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European court upholds Italy's right to claim ancient Greek statue from Getty Museum

Italy culture minister welcomes court ruling.

A European court on Thursday upheld Italy's right to claim an ancient Greek bronze statue from the Getty Villa Museum in California.

The European Court of Human Rights (ECHR) rejected an appeal by the J. Paul Getty Trust and ruled unanimously in favour of Italy which has for decades has sought to reclaim the prized Victorious Youth statue from the American museum.

In a statement, Italian culture minister Gennaro Sangiuliano welcomed the "unequivocal ruling" by the Strasbourg court and pledged to "continue our action with renewed determination to have [the statue] back in Italy soon".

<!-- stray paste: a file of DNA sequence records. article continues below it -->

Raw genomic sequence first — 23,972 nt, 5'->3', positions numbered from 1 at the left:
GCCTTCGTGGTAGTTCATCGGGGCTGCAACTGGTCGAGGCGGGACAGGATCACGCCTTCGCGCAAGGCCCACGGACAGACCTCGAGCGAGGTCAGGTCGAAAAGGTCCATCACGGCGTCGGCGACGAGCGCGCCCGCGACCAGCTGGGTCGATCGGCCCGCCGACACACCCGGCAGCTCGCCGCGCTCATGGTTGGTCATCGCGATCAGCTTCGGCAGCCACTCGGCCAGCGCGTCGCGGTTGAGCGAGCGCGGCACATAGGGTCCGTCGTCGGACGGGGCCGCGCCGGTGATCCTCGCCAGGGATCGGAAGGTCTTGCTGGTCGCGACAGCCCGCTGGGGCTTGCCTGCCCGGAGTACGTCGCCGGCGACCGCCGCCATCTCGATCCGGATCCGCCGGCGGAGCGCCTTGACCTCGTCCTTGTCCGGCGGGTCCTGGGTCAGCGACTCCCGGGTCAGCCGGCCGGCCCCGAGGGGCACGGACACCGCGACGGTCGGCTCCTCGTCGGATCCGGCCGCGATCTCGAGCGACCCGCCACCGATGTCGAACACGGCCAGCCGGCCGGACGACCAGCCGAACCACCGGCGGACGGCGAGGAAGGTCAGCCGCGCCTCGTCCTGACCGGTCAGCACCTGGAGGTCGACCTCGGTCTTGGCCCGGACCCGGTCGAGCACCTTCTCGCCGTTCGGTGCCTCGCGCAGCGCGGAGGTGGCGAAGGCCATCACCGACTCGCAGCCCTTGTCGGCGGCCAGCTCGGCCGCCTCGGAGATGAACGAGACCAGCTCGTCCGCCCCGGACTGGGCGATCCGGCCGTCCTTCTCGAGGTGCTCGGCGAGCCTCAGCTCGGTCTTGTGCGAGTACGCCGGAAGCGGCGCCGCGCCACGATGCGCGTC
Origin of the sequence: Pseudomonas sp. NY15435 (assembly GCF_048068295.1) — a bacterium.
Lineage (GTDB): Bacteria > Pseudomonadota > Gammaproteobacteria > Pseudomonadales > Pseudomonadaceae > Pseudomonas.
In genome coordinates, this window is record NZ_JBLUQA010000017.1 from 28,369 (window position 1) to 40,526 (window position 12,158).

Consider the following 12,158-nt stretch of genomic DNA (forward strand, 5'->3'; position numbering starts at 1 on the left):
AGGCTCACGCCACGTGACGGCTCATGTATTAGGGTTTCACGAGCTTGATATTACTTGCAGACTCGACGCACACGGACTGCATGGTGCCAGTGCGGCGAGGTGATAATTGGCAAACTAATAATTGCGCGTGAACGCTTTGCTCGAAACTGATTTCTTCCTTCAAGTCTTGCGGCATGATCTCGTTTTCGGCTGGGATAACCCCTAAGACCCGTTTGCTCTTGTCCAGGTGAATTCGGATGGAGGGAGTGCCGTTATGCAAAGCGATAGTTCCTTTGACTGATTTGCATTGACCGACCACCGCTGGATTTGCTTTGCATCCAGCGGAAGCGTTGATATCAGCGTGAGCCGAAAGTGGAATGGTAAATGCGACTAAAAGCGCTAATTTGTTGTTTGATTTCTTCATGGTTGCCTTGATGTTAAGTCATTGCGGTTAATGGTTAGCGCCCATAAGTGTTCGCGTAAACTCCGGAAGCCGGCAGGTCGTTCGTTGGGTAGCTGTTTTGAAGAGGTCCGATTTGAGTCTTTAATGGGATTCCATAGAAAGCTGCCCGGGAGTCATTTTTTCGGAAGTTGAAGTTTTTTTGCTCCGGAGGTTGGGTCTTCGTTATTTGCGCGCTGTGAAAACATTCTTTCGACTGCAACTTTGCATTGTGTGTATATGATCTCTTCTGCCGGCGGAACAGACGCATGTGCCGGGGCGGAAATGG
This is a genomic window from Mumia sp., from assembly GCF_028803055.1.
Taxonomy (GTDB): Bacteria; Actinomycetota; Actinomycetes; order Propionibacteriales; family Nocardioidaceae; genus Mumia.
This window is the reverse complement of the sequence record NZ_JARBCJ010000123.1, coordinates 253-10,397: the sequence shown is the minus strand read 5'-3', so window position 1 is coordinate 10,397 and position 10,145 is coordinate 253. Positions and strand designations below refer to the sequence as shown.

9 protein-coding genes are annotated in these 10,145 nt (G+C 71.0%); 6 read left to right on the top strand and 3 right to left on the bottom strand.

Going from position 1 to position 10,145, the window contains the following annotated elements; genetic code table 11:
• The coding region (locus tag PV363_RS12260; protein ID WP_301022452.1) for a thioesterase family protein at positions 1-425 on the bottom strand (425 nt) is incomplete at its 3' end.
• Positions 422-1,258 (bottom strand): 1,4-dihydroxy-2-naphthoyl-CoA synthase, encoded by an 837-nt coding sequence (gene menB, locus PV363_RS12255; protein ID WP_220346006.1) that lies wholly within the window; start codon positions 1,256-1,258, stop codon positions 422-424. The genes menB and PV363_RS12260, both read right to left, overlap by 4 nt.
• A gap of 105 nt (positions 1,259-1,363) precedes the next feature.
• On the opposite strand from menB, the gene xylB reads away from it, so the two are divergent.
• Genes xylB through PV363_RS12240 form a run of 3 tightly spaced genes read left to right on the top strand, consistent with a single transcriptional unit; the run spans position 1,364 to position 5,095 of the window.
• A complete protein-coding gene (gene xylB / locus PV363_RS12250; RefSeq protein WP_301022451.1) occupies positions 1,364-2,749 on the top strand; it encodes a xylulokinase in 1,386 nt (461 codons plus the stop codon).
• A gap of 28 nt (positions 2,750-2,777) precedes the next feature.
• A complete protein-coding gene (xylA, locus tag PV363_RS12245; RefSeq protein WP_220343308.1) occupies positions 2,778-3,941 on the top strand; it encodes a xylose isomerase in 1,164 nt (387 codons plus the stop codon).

The life-sized statue, attributed to the Greek sculptor Lysippos, was found in 1964 by Italian fishermen in the Adriatic Sea off the coast of Pesaro. 

Dating from 300 BC to 100 BC, the statue was later trafficked abroad illegally, changing hands several times before being purchased by the Getty for $4 million in 1977. It has been on display at the Getty Villa Museum in Malibu since 1978.

The Getty has long held that Italy had no legal claim to the Greek statue, arguing that it was not part of Italy's cultural heritage and claiming that it had been found in international waters.

However Italy has always insisted that the statue is part of its national cultural heritage and that it was brought ashore aboard an Italian-flagged boat before being smuggled out of the country and acquired illegally.

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